Serum adipocyte fatty acid-binding protein levels in patients with critical illness are associated with insulin resistance and predict mortality
1 Department of Internal Medicine, Taoyuan General Hospital, 1492 Chung-Shan Rd., Taoyuan City 33004, Taiwan
2 Department of Internal Medicine, National Taiwan University Hospital, 7 Chung Shan S. Rd., Taipei City 10002, Taiwan
3 Graduate Institute of Clinical Medicine, College of Medicine, National Taiwan University, 7 Chung Shan S. Rd., Taipei City 10002, Taiwan
4 Department of Nuclear Medicine, National Taiwan University Hospital, 7 Chung Shan S. Rd., Taipei City 10002, Taiwan
5 Department of Nuclear Medicine and Cardiovascular Medical Center (Cardiology), Far Eastern Memorial Hospital, 21 Nanya S. Rd. Sec. 2, New Taipei City 22060, Taiwan
6 National Yang-Ming University School of Medicine, 155 Li-Nong St. Sec. 2, Taipei City 11221, Taiwan
7 Institute of Biomedical Science, Academia Sinica, 128 Academia Rd. Sec. 2, Taipei City 11529, Taiwan
8 Department of Emergency Medicine, National Taiwan University Hospital, 7 Chung Shan S. Rd., Taipei City 10002, Taiwan
Critical Care 2013, 17:R22 doi:10.1186/cc12498
See related commentary by Das, http://ccforum.com/content/17/2/121Published: 1 February 2013
Hyperglycemia and insulin resistance are commonplace in critical illness, especially in patients with sepsis. Recently, several hormones secreted by adipose tissue have been determined to be involved in overall insulin sensitivity in metabolic syndrome-related conditions, including adipocyte fatty-acid binding protein (A-FABP). However, little is known about their roles in critical illness. On the other hand, there is evidence that several adipose tissue gene expressions change in critically ill patients.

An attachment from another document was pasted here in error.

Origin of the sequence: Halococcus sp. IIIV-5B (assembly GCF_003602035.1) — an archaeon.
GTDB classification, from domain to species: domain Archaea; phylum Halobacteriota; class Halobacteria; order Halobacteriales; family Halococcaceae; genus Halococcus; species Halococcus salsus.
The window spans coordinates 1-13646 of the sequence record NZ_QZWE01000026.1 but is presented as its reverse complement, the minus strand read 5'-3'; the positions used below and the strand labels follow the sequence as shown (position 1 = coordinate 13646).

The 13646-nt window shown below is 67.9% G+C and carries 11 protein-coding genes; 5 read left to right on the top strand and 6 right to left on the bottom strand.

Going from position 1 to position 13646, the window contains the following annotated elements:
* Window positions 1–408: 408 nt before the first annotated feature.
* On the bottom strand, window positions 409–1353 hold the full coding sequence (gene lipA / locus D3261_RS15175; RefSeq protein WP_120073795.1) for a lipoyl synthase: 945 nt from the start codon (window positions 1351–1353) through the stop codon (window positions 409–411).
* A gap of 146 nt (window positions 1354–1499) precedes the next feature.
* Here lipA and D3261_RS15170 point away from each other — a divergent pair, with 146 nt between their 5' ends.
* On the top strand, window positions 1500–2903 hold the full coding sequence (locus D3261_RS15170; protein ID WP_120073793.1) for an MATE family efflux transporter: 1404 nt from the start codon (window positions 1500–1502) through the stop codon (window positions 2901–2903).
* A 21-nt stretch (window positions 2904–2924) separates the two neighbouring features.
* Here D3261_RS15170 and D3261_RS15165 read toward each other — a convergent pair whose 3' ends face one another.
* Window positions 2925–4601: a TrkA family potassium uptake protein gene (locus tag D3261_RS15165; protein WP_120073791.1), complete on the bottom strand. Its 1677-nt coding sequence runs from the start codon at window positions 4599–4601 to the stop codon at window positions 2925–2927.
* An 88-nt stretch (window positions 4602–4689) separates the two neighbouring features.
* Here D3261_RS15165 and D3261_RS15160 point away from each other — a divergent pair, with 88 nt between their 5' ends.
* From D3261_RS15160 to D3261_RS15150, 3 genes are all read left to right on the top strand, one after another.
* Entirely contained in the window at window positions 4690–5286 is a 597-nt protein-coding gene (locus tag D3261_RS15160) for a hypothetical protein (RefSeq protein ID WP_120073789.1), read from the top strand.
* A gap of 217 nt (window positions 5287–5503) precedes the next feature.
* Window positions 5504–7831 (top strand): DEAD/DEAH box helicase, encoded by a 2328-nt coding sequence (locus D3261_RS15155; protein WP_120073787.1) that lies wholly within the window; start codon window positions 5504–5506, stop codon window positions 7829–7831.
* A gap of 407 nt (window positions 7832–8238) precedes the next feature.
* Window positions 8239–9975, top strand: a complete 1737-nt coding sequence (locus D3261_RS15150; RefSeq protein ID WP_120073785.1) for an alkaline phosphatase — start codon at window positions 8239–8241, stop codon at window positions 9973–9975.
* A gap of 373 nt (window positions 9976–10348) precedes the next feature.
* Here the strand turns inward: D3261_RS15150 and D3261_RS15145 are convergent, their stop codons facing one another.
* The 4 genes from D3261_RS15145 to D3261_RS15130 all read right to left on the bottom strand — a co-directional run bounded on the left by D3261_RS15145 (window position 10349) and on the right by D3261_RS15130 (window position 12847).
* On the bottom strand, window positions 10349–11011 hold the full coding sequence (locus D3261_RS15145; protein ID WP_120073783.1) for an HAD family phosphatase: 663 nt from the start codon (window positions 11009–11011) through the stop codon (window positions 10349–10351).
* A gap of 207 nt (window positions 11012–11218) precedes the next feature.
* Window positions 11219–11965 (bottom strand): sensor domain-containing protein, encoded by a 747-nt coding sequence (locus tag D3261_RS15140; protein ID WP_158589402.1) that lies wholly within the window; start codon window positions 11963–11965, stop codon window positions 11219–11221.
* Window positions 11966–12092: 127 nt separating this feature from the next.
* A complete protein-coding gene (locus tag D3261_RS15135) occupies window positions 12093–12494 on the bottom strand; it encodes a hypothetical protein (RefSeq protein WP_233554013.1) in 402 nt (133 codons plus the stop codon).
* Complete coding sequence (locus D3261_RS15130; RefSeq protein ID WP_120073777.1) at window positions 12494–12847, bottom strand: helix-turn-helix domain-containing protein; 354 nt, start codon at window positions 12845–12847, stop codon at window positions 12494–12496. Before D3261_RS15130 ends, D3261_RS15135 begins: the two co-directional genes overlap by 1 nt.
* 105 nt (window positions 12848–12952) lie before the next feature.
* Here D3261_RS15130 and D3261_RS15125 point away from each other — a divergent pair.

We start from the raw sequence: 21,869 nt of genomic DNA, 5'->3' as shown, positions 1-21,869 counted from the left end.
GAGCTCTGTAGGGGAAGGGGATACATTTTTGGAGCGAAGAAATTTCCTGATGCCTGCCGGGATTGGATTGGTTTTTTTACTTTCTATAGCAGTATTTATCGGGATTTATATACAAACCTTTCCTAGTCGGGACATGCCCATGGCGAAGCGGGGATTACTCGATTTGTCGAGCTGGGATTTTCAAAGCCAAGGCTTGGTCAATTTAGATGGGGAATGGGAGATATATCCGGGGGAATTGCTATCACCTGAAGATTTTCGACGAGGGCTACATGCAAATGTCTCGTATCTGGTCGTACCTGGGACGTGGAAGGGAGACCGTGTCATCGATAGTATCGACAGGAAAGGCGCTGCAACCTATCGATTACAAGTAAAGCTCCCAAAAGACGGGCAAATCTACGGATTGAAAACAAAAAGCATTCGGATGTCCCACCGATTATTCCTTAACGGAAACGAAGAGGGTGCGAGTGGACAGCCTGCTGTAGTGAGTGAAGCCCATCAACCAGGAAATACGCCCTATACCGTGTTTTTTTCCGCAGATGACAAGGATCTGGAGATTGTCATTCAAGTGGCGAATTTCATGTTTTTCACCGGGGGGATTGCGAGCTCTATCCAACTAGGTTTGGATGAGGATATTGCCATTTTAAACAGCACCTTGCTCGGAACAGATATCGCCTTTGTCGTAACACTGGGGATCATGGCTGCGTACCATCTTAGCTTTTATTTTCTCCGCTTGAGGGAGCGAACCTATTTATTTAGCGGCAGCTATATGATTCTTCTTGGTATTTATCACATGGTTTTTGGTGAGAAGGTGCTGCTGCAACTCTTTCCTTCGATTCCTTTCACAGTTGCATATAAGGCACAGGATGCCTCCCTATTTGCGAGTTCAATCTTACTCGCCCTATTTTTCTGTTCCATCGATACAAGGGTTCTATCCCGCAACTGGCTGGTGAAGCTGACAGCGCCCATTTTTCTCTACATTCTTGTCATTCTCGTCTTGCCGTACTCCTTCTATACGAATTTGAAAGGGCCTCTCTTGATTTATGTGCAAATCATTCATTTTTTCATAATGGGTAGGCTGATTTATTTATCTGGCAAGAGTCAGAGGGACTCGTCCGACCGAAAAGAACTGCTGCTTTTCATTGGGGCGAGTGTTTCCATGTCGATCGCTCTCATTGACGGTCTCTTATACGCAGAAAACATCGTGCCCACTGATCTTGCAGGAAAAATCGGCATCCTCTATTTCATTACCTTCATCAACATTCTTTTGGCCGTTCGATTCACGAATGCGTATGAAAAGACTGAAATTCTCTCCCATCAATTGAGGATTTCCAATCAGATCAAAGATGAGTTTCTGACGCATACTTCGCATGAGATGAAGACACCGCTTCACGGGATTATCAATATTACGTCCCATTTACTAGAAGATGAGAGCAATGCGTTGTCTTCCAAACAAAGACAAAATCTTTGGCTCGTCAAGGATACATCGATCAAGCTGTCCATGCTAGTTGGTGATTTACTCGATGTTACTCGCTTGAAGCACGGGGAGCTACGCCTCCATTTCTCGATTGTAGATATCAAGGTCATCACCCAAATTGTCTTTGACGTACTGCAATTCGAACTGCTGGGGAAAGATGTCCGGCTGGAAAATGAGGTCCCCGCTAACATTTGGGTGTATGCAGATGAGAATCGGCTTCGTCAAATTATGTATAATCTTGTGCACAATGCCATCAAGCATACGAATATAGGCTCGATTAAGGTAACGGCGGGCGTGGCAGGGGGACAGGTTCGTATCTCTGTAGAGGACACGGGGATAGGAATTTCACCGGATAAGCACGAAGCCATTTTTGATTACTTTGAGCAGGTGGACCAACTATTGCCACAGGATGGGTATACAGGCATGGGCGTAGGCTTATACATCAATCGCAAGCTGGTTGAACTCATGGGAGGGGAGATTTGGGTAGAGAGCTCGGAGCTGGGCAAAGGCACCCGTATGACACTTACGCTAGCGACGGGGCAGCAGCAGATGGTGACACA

A total of 120 patients (72 with sepsis, 48 without sepsis) were studied prospectively on admission to a medical ICU and compared with 45 healthy volunteers as controls. Various laboratory parameters and metabolic and inflammatory profiles were assessed within 48 hours after admission. Clinical data were collected from medical records.
Compared with healthy controls, serum A-FABP concentrations were higher in all critically ill patients, and there was a trend of higher A-FABP in patients with sepsis. In multivariate correlation analysis in all critically ill patients, the serum A-FABP concentrations were independently related to serum creatinine, fasting plasma glucose, total cholesterol, TNF-alpha, albumin, and the Acute Physiology and Chronic Health Evaluation II scores. In survival analysis, higher A-FABP levels (> 40 ng/ml) were associated with an unfavorable overall survival outcome, especially in sepsis patients.
Critically ill patients have higher serum A-FABP concentrations. Moreover, A-FABP may potentially serve as a prognostic biomarker in critically ill patients with sepsis.